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Tech Entrepreneurs Map New Terrain for Free Speech

Increasingly, modern technology allows entrepreneurs to bring us information that used to require hiring experienced professionals. Whether it’s Zillow for property valuations, LegalZoom for simple legal documents, or Mint for basic financial advice, new startups are constantly chipping away at the margins of longstanding occupations.

Of course, members of these occupations frequently don’t take kindly to sharing their turf, and they look to governments to punish people for disseminating information that they think it should be their sole right to disseminate. So it is with IJ’s latest First Amendment client, a Mississippi-based startup called Vizaline.

All Vizaline does is take two publicly available pieces of information and combine them into something that anyone can understand. The First Amendment means that neither the board nor any other government entity can claim a monopoly on communicating this kind of information.

Vizaline grew out of co-founder Brent Melton’s career in small community banks throughout the South. Like large banks, community banks often take on property as collateral for loans. But unlike large banks, which generally must hire professional surveyors to confirm the boundaries of property being offered as collateral, community banks often make smaller loans on smaller properties, where a professional surveyor is neither legally required nor financially feasible. Brent realized these banks still wanted more information about the properties being offered as collateral, and he set out to find a cost-effective way to help them “see” what properties they were working with.

So Brent teamed up with geospatial-modeling expert Scott Dow to form Vizaline. Vizaline’s software takes existing information—formal legal descriptions of property and satellite photographs—and generates an easily comprehensible image of where property lines are in the real world. Vizaline’s customers—which are all banks—use the drawing to visualize the property and identify issues that should be corrected with a survey or with the help of attorneys.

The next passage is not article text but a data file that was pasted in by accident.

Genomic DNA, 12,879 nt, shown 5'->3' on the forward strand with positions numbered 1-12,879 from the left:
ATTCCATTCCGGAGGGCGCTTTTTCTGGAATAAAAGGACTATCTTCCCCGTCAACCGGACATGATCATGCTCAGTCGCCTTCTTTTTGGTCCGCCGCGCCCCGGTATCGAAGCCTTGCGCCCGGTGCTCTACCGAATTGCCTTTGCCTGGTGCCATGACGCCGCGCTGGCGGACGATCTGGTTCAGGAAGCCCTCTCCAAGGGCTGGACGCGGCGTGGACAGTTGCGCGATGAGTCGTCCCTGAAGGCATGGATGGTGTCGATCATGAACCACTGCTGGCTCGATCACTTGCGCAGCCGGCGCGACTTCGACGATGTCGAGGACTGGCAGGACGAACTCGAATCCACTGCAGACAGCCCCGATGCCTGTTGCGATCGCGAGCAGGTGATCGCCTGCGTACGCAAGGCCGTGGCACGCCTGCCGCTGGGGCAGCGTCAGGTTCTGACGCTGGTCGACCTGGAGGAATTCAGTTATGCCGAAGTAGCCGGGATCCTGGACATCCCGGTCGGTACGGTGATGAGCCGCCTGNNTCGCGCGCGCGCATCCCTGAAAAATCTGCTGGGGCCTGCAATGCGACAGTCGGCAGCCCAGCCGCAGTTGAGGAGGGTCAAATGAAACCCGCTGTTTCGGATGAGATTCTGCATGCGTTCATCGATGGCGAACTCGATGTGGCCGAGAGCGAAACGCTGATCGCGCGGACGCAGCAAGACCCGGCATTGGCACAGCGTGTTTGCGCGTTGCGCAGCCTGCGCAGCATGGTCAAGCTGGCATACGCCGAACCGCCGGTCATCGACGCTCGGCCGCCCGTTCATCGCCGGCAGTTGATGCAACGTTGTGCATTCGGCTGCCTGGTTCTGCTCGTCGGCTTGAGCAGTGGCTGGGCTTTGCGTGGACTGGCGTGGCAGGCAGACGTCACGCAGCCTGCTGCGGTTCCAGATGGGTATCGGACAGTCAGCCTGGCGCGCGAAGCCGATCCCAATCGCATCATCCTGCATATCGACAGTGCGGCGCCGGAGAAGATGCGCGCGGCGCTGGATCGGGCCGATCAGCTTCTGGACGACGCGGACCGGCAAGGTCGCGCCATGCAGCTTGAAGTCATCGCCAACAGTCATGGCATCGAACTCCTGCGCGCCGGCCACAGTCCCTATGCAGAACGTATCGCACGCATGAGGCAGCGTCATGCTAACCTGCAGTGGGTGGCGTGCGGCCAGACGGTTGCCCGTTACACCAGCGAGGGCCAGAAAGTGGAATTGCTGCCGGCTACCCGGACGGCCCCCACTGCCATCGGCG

Unsurprisingly, Vizaline drew the attention of the Mississippi Board of Licensure for Professional Engineers and Surveyors, which sued the company to stop its unlicensed practice of “surveying.” The board also wants Vizaline to “disgorge” every dollar it has ever earned, even though all of Vizaline’s customers continue to support it.

But all Vizaline does is take two publicly available pieces of information and combine them into something that anyone can understand. The First Amendment means that neither the board nor any other government entity can claim a monopoly on communicating this kind of information. Since Mississippi officials seem to believe otherwise, Vizaline has teamed up with IJ to make that point where it counts: in court.

The kind of maps Vizaline makes are very useful for small banks, and they are exactly the sort of information that IJ’s free speech pillar exists to protect: useful information being offered to a willing audience.

The kind of maps Vizaline makes are very useful for small banks, and they are exactly the sort of information that IJ’s free speech pillar exists to protect: useful information being offered to a willing audience. All of us benefit from the right to convey and to hear that kind of information every single day. And whether on behalf of Vizaline, on behalf of tour guides in Charleston, or on behalf of the next startup that has yet to be imagined, IJ will remain on the front lines to prevent the forces of protectionism from taking that right away from any of us.

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